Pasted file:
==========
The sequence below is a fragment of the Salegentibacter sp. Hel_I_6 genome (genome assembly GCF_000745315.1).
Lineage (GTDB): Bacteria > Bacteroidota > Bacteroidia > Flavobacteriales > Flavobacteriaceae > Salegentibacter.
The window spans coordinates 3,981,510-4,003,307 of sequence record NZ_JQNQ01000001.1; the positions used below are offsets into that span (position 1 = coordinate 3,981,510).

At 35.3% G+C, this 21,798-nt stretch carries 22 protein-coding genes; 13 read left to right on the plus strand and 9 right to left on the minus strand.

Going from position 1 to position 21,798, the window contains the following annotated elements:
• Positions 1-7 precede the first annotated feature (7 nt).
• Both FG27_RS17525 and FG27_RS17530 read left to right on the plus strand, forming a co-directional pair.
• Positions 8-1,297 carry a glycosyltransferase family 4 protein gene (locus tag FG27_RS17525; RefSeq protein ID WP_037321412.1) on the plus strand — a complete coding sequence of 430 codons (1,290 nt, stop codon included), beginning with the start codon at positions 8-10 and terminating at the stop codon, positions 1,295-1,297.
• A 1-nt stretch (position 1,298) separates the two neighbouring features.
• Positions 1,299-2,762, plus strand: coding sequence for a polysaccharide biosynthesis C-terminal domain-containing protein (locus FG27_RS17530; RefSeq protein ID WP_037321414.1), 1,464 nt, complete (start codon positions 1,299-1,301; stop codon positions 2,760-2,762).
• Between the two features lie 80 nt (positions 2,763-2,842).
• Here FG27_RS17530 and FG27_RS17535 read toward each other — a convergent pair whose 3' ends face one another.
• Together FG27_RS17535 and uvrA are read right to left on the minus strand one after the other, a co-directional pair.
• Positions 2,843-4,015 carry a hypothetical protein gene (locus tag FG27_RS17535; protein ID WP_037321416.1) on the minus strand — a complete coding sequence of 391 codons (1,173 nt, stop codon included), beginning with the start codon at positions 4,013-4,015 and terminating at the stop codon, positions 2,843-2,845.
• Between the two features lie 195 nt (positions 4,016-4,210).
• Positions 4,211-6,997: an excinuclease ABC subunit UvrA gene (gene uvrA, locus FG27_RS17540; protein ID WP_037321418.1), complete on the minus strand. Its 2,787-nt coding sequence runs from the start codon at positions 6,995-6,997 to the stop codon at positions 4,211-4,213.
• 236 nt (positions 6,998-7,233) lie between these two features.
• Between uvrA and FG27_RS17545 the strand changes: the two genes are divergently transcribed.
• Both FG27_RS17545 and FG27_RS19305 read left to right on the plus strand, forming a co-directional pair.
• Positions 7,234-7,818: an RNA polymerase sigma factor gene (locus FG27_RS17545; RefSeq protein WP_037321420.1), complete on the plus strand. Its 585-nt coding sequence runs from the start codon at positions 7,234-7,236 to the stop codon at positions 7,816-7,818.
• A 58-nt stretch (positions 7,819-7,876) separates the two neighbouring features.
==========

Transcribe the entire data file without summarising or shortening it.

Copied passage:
The sequence below is a fragment of the Salegentibacter sp. Hel_I_6 genome (genome assembly GCF_000745315.1).
Lineage (GTDB): Bacteria > Bacteroidota > Bacteroidia > Flavobacteriales > Flavobacteriaceae > Salegentibacter.
The window spans coordinates 3,981,510-4,003,307 of sequence record NZ_JQNQ01000001.1; the positions used below are offsets into that span (position 1 = coordinate 3,981,510).

At 35.3% G+C, this 21,798-nt stretch carries 22 protein-coding genes; 13 read left to right on the plus strand and 9 right to left on the minus strand.

Going from position 1 to position 21,798, the window contains the following annotated elements:
• Positions 1-7 precede the first annotated feature (7 nt).
• Both FG27_RS17525 and FG27_RS17530 read left to right on the plus strand, forming a co-directional pair.
• Positions 8-1,297 carry a glycosyltransferase family 4 protein gene (locus tag FG27_RS17525; RefSeq protein ID WP_037321412.1) on the plus strand — a complete coding sequence of 430 codons (1,290 nt, stop codon included), beginning with the start codon at positions 8-10 and terminating at the stop codon, positions 1,295-1,297.
• A 1-nt stretch (position 1,298) separates the two neighbouring features.
• Positions 1,299-2,762, plus strand: coding sequence for a polysaccharide biosynthesis C-terminal domain-containing protein (locus FG27_RS17530; RefSeq protein ID WP_037321414.1), 1,464 nt, complete (start codon positions 1,299-1,301; stop codon positions 2,760-2,762).
• Between the two features lie 80 nt (positions 2,763-2,842).
• Here FG27_RS17530 and FG27_RS17535 read toward each other — a convergent pair whose 3' ends face one another.
• Together FG27_RS17535 and uvrA are read right to left on the minus strand one after the other, a co-directional pair.
• Positions 2,843-4,015 carry a hypothetical protein gene (locus tag FG27_RS17535; protein ID WP_037321416.1) on the minus strand — a complete coding sequence of 391 codons (1,173 nt, stop codon included), beginning with the start codon at positions 4,013-4,015 and terminating at the stop codon, positions 2,843-2,845.
• Between the two features lie 195 nt (positions 4,016-4,210).
• Positions 4,211-6,997: an excinuclease ABC subunit UvrA gene (gene uvrA, locus FG27_RS17540; protein ID WP_037321418.1), complete on the minus strand. Its 2,787-nt coding sequence runs from the start codon at positions 6,995-6,997 to the stop codon at positions 4,211-4,213.
• 236 nt (positions 6,998-7,233) lie between these two features.
• Between uvrA and FG27_RS17545 the strand changes: the two genes are divergently transcribed.
• Both FG27_RS17545 and FG27_RS19305 read left to right on the plus strand, forming a co-directional pair.
• Positions 7,234-7,818: an RNA polymerase sigma factor gene (locus FG27_RS17545; RefSeq protein WP_037321420.1), complete on the plus strand. Its 585-nt coding sequence runs from the start codon at positions 7,234-7,236 to the stop codon at positions 7,816-7,818.
• A 58-nt stretch (positions 7,819-7,876) separates the two neighbouring features.